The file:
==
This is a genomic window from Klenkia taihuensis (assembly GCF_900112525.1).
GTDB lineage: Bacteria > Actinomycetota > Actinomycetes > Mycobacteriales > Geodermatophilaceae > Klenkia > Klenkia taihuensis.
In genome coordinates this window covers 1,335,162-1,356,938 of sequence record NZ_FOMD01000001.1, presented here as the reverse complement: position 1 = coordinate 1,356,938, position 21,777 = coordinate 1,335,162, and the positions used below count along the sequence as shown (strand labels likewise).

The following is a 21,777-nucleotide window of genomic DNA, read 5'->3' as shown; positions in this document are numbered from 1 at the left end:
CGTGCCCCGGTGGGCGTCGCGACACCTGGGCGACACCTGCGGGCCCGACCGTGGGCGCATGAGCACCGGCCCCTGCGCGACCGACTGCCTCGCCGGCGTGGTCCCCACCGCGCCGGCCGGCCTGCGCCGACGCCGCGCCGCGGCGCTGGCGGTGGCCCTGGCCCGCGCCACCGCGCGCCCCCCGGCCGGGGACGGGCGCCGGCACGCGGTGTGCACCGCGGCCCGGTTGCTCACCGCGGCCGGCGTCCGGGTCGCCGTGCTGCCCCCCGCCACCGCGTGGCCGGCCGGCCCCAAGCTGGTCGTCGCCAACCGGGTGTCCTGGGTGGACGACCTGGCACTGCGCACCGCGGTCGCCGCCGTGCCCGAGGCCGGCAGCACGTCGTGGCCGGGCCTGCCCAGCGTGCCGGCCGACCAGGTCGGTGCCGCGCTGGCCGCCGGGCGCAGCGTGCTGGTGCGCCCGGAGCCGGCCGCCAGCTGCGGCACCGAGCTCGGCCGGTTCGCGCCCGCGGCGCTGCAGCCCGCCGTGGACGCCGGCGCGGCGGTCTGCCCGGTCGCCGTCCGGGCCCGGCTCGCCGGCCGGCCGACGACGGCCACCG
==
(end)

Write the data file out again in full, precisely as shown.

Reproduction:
This is a genomic window from Klenkia taihuensis (assembly GCF_900112525.1).
GTDB lineage: Bacteria > Actinomycetota > Actinomycetes > Mycobacteriales > Geodermatophilaceae > Klenkia > Klenkia taihuensis.
In genome coordinates this window covers 1,335,162-1,356,938 of sequence record NZ_FOMD01000001.1, presented here as the reverse complement: position 1 = coordinate 1,356,938, position 21,777 = coordinate 1,335,162, and the positions used below count along the sequence as shown (strand labels likewise).

The following is a 21,777-nucleotide window of genomic DNA, read 5'->3' as shown; positions in this document are numbered from 1 at the left end:
CGTGCCCCGGTGGGCGTCGCGACACCTGGGCGACACCTGCGGGCCCGACCGTGGGCGCATGAGCACCGGCCCCTGCGCGACCGACTGCCTCGCCGGCGTGGTCCCCACCGCGCCGGCCGGCCTGCGCCGACGCCGCGCCGCGGCGCTGGCGGTGGCCCTGGCCCGCGCCACCGCGCGCCCCCCGGCCGGGGACGGGCGCCGGCACGCGGTGTGCACCGCGGCCCGGTTGCTCACCGCGGCCGGCGTCCGGGTCGCCGTGCTGCCCCCCGCCACCGCGTGGCCGGCCGGCCCCAAGCTGGTCGTCGCCAACCGGGTGTCCTGGGTGGACGACCTGGCACTGCGCACCGCGGTCGCCGCCGTGCCCGAGGCCGGCAGCACGTCGTGGCCGGGCCTGCCCAGCGTGCCGGCCGACCAGGTCGGTGCCGCGCTGGCCGCCGGGCGCAGCGTGCTGGTGCGCCCGGAGCCGGCCGCCAGCTGCGGCACCGAGCTCGGCCGGTTCGCGCCCGCGGCGCTGCAGCCCGCCGTGGACGCCGGCGCGGCGGTCTGCCCGGTCGCCGTCCGGGCCCGGCTCGCCGGCCGGCCGACGACGGCCACCG